Illustration 43

In the event a product is manufactured with two inputs, labour and capital and the production function is given by

                        O         =          5 * √A.B

Where O is productivity and A and B are amounts of labour and capital. What type of returns to scale does it display?


                        O         =          5A^1/2 . B^1/2

Therefore, this is a Cobb-Douglas production function. To depict the nature of returns to scale, let us increment A and B by λ.

                        O’        =          5 (λA)^1/2 * (λB)^1/2

                                    =          λ^1/2 * λ ^ ½ * A ^ ½ B ^ ½

                                    =          λ.O

Incrementing A and B by λ results in incrementing in productivity O by λ. Hence this depicts invariable returns to scale.

Illustration 44

Econometric analysis of the cotton industry in a developing country depicts that Cobb-Douglas production function can be functional and the advocate of labour is 0.42 and exponent of capital is 0.07. If both labour and capital are incremented by one percent by what amount of output of jute will enhance?


As represented above, an exponent of raw material in Cobb-Douglas production function can be interpreted as the percentage increment in productivity consequents from one per cent in increase in raw material.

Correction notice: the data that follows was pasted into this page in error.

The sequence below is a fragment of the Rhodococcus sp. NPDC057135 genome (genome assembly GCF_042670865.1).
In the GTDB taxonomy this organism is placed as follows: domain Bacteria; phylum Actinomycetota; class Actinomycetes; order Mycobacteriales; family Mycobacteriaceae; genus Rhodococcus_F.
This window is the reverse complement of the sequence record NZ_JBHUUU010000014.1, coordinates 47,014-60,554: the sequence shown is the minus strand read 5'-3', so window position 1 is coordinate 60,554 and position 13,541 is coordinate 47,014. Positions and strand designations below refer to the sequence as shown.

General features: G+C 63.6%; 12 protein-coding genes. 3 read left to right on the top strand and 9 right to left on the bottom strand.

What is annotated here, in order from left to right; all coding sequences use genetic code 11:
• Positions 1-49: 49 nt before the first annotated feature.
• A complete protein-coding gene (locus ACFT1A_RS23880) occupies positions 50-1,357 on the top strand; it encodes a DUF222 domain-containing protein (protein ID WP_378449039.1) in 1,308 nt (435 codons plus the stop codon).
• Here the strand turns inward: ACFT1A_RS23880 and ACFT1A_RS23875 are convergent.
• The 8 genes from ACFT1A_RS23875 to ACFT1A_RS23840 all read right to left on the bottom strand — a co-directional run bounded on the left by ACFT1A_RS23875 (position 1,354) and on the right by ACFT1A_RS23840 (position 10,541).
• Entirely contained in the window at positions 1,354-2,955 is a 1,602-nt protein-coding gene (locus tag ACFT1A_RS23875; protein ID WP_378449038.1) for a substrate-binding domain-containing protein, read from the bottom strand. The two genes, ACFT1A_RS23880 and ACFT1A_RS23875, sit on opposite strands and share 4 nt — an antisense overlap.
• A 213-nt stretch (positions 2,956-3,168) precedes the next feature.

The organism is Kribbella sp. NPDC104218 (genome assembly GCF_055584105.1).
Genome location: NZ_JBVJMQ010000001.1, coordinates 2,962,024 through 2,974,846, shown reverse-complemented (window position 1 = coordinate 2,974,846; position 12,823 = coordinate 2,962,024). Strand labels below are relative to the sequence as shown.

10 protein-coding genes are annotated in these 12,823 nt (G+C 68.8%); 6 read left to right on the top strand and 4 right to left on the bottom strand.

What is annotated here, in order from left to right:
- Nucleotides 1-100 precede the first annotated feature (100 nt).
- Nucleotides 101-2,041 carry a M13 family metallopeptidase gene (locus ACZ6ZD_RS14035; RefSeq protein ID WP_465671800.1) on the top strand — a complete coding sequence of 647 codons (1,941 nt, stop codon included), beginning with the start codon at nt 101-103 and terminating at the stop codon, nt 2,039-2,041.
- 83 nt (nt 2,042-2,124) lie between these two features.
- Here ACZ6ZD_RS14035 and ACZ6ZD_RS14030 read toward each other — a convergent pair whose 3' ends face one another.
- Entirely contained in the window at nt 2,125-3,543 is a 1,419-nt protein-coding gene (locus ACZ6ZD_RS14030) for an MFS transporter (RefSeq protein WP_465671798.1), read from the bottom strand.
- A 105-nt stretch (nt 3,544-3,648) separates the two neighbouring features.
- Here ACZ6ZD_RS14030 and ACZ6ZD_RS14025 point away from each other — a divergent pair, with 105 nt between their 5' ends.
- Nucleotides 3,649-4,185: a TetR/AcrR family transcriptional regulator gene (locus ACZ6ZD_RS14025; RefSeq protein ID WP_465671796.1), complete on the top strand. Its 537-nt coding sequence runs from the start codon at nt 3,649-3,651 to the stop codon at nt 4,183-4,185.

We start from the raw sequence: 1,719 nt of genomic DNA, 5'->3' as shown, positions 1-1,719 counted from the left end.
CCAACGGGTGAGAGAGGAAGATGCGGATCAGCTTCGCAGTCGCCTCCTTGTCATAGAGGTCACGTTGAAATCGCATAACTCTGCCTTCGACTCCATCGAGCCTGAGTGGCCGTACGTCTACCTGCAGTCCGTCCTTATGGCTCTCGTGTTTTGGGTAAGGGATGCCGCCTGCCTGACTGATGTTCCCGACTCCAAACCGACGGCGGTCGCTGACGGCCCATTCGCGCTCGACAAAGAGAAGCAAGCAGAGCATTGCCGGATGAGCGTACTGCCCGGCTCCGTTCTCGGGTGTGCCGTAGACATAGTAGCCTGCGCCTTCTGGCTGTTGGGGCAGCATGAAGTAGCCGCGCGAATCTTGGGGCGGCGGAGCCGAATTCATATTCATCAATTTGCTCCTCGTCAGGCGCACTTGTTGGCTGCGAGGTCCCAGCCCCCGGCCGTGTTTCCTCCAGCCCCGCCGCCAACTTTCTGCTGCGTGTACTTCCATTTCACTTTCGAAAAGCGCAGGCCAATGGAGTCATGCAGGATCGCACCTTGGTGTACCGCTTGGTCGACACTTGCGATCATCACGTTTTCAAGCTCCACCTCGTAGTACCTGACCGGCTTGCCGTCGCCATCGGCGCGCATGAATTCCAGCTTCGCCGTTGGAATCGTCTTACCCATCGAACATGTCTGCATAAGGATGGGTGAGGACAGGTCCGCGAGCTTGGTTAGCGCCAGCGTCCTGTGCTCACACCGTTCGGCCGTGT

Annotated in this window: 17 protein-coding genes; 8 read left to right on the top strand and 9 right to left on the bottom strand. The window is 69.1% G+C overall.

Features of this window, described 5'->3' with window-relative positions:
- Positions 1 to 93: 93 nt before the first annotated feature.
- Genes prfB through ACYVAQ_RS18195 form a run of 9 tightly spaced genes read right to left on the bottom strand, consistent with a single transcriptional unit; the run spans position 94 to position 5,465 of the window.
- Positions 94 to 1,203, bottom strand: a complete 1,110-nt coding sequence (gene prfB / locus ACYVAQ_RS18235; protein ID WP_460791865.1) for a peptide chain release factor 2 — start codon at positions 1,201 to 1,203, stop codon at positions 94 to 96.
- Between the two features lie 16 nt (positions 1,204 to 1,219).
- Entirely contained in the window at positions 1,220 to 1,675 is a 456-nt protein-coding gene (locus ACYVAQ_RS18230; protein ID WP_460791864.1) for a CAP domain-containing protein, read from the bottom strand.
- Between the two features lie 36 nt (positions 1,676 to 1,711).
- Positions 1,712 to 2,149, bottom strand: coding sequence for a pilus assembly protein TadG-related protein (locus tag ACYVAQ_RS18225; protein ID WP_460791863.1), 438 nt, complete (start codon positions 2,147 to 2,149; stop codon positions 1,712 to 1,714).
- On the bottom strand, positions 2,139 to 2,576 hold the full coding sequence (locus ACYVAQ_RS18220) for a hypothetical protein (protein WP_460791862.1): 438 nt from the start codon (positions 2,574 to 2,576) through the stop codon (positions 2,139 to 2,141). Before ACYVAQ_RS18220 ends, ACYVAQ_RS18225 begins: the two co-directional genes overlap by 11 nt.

Therefore the exponent of 0.42 of labour entails that one percent increase in labour leads to 0.42percent extension in productivity of cotton. Likewise, the exponent of 0.07 of capital entails one percent extension in capital tends to 0.07 per cent enhancement in productivity.

Therefore, one percent increment in both labour and capital will consequent in 0.42 + 0.07 = 0.49 percent extension in productivity.

Illustration 45

Presume you ascertain that a sugarcane mill utilises capital and labour is subject to the production function O = A^0.75B^0.25. Will it be correct to say that in the sugarcane mill, productivity per employee will be a function of capital per worker?


It is to be noted that capital per worker entails, capital-labour ration (B/A). The provided production function O = A^0.75B^0.25 is a Cobb-Douglas production function where aggregate of exponents parities to one (0.75 + 0.25).

Let us assume as follows:

Let m represent 0.75 then 0.25 will be 1-a. Now, restructuring the production function as below:

                                    O = A^m.B^1-m

Now, average product of Labour A would be           =         O         =          A^m.B^1-m   
                                                                                              A                              A